Flashcards in Respiratory Tract Infection Deck (33)
What are common upper respiratory tract infections?
Rhinitis is caused by what?
1. rhinovirus (30%)
2. coronavirus (10%)
What causes sinusitis?
many viral, some bacterial (strep pneumo, H flu, moraxella, and oral anaerobes)
-treat with ampicillin, amoxicillin, tmp-sulfa, amox-clav
What causes pharyngitis?
What causes epiglottis?
group A strep
Emergency ENT consultation
-Amox-clav, amp-sulbactam, 3rd generation cephalosporin
What causes acute bronchitis?
self limited infection/inflammation of large airways
cough> 5days, purulent sputum
Etiology: majority viral
(same as sinusitis)
treatment is symptomatic, routine antibiotics are not suggested, antitussives and mucolytics usually aren't helpful
What are the signs and symptoms of pneumonia?
cough, sputum, fever, shortness of breath
signs of consolidation on exam, elevated wbc
Risk factors: old age, pulmonary disease, smoking, recent viral illness, diabetes, chronic renal disease, immunodeficiency
What are the diagnostic tests for CAP?
2. if there is a pleural effusion it should be sampled
3. flu test
4. yield on blood sputum cultures is low
What are the signs of typical of community acquired pneumonia?
1. Acute onset of symptoms (cough, sputum, fever, shaking chills)
2. Lobar infiltrate
3. gram stain with PMNs and organisms
What are common bugs of typical CAP?
1. Strep pneumo
2. H flu
3. moraxella catarrhalis
4. staph aureus
no organisms found in 30-50%
What is the most common cause of typical CAP?
-acute onset fever, shaking chill, SOB, pleuritic chest pain
-rusty sputum, lancet shaped diplococcus
What are the symptoms of atypical CAP?
-subacute onset of symptoms
-negative gram stain
What are the most common bugs of atypical CAP?
What are symptoms of legionella pneumophila?
headache, myalgias, high fever, fatigue, cough, sputum
-can progress to multi-organ system failure
-flourishes in artificial aquatic environments
-infection with inhalation or drinking contaminated water
-diagnosis by urinary legionella antigen
What are the most common etiologic agents causing viral atypical CAP?
-can develop secondary bacterial infections
What are typical symptoms of influenza?
fever, cough, headache, sore throat, myalgias
can cause pneumonia, respiratory failure, death
-in flu season can, test, isolate and start therapy if within 48 hours of start of symptoms
Therapy: Oseltamivir or zanamivir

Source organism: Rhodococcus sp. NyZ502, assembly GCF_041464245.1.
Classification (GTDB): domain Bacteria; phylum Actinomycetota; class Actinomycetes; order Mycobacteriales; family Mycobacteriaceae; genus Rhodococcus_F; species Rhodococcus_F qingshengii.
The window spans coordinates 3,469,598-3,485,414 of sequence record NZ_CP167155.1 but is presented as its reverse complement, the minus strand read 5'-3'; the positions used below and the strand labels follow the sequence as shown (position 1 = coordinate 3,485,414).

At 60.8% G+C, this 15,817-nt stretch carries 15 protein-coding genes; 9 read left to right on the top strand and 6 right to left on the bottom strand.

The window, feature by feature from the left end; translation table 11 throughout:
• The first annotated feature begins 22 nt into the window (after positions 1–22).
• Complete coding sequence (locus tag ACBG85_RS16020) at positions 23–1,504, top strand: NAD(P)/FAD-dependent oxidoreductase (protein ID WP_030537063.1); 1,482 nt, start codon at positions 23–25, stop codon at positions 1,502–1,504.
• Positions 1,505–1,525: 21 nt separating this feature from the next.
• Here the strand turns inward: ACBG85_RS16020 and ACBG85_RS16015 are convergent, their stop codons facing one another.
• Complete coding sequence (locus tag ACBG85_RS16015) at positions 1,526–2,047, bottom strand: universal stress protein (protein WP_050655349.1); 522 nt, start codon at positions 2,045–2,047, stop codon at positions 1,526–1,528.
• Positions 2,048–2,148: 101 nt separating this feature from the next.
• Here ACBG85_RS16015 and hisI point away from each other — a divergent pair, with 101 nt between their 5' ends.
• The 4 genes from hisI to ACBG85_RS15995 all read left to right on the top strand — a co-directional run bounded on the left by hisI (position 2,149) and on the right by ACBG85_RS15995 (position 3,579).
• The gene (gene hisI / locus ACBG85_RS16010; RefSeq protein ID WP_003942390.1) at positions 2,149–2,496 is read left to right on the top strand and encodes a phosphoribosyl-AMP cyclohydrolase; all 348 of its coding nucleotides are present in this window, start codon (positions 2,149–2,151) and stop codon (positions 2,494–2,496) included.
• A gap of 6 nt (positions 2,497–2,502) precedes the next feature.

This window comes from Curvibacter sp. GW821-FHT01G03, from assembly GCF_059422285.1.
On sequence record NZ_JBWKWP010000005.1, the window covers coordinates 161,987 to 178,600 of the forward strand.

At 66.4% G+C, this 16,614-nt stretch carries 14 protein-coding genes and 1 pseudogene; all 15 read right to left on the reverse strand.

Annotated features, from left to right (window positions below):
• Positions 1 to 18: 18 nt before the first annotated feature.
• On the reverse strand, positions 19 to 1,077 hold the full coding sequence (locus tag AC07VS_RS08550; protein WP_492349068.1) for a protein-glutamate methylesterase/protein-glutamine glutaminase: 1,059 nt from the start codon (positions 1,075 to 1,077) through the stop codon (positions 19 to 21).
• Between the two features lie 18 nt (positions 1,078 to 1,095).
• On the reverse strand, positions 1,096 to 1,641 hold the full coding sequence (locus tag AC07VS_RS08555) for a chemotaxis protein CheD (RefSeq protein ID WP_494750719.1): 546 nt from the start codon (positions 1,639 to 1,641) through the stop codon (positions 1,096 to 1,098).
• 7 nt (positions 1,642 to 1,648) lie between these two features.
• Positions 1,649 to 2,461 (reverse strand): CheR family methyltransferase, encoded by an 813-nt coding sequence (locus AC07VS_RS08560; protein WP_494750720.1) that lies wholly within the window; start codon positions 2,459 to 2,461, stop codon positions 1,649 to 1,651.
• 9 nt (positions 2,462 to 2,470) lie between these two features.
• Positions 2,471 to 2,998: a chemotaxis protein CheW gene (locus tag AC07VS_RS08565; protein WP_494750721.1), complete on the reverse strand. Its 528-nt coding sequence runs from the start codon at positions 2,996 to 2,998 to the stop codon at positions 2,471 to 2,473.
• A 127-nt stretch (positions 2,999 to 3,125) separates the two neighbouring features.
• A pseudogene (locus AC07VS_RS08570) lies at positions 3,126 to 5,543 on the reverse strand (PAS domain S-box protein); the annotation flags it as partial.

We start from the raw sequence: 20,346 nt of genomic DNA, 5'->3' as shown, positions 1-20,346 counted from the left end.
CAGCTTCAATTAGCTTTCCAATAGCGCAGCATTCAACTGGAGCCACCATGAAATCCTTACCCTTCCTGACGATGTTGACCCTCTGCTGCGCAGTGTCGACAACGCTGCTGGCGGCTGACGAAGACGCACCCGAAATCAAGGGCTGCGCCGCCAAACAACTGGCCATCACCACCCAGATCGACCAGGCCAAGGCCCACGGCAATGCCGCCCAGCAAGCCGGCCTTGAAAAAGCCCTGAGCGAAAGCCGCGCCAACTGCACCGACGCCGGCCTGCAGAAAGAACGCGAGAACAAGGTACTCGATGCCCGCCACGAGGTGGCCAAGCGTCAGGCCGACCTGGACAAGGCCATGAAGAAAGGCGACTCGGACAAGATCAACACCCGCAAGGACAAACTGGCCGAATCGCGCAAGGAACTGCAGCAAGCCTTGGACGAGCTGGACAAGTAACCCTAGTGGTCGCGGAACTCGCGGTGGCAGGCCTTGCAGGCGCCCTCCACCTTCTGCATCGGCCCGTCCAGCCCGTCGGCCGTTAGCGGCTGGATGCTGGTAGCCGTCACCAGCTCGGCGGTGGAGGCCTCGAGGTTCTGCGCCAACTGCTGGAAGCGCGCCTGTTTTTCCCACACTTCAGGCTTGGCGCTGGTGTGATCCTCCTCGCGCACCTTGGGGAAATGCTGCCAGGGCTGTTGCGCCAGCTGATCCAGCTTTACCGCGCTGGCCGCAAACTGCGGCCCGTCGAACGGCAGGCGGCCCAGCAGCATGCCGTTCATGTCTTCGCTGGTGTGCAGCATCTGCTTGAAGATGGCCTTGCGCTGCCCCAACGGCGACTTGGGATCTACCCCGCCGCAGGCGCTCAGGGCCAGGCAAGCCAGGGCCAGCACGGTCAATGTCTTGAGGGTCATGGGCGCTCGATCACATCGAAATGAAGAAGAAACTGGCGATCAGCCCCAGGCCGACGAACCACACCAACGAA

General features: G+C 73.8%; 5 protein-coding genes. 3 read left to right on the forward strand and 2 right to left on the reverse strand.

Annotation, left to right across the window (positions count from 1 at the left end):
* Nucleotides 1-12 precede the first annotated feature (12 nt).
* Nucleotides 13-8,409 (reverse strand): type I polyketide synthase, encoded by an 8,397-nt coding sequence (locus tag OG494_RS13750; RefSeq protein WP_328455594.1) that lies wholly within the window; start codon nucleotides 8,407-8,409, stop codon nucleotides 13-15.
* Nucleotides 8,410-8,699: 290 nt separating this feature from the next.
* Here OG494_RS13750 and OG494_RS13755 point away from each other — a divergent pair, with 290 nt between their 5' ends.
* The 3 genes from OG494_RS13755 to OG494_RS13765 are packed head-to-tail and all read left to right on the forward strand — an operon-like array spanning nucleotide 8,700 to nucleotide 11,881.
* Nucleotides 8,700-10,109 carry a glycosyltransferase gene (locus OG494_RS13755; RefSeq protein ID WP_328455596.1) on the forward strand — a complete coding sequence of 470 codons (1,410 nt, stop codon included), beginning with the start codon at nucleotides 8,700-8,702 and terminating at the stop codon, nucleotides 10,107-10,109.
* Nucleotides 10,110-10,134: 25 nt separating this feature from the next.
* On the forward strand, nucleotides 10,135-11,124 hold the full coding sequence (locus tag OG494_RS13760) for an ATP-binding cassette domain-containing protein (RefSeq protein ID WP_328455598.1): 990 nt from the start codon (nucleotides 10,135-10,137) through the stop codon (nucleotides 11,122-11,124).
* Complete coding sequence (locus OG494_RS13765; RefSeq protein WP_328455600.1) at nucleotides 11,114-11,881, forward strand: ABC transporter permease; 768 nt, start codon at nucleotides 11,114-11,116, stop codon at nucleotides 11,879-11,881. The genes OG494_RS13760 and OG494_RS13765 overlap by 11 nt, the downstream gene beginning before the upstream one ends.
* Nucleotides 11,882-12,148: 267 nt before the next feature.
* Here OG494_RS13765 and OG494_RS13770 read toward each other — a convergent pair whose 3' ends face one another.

Best prevention: yearly flu vaccine
What are the symptoms of CAP in pediatrics?
tachypnea, fever, cough dyspnea
What are the most common bugs in CAP pediatrics?
Under 2: viral (RSV, rhinovirus)
5-10 yrs old: mycoplasma
10-16: s pneumo, chlamydophila
What is the therapy for CAP?
-Macrolide or doxycycline
-If co-morbid illness or recent antibiotics, a respiratory fluoroquinolone
Inpatient, non ICU
-B lactam + macrolide
-B lactam + macrolide or fluoroquinolone
If pseudomonas is a concern:
-Anti-pseudomonal B lactam + respiratory fluoroquinolone
-Anti-Antipseudomonal b lactam + macrolide + aminoglycoside
How long do you give antibiotics?
at least 5 days, longer if the patient is sick or the initial empiric choices were wrong
What are diagnostic criteria for HAP?
-fever, new infiltrate, leukocytosis, and change in sputum
What are the bugs that cause HAP?
become colonized with gram negative rods:
2. e. coli
organisms are aspirated
host defenses are lowered by coexisting illness
What are risk factors for HAP?
1. mechanical ventilation
2. chronic lung disease
5. Head trauma
7. decreased mental status/coma
What are risk factors for HAP that is multidrug resistant?
1. antibiotics within 90 days
2. inpatient for >5 days
3. residence in NH
What is the therapy for HAP?
Early, broad empiric therapy
Narrow by culture results or lack there of
1. antipseudomonal cephalosporin
2. antipseudomonal carbapenem
3. b lactam/ b lactamase
4. vancomycin if worried about MRSA
What is chronic pneumonia?
subacute onset of symptoms -typically >6 weeks
caused by slow growing organisms
What are common bugs with chronic pneumonia?
1. mycobacterium (tb or atypical)
4. endemic fungi
7. anatomic problem
What does lung abscess lead to? What bugs cause lung abscesses?
-leads to tissue destruction and necrosis, suppuration, cavitation
anaerobic mouth organisms (bacteroides, fusobacterium, peptostreptococcus), aerobic and anaerobic streptococcus, GNR
caused by : aspiration, post-pneumonic, septic emboli
What is empyema?
infection spreading to the pleural space
What causes neutrophil dysfunction or deficiency, what organisms cause pneumonia with this deficiency?
Causes: chemo, leukemia, chronic granulomatous disease
1. gram negative rods (pseudo, Hflu)
What can cause T cell dysfunction or deficiency? What organisms cause pneumonia in this deficiency?
Causes: AIDS, T cell lymphoma, Transplant, DiGeorge's syndrome
Organisms: Fungi (candida, aspergillus, cryptococcus)
Viral (CMV, HSV)
-Pneumocystis, mycobacteria, listeria
rare in the immunocompetent but common in T cell def (BMT and lung transplants, less common in AIDs but can co-infect with pneumocystis)
generalized infection (multiple organisms)
Diagnosis-pathology, immunofluorescence, PCR on blood
Therapy: ganciclovir, valganciclovir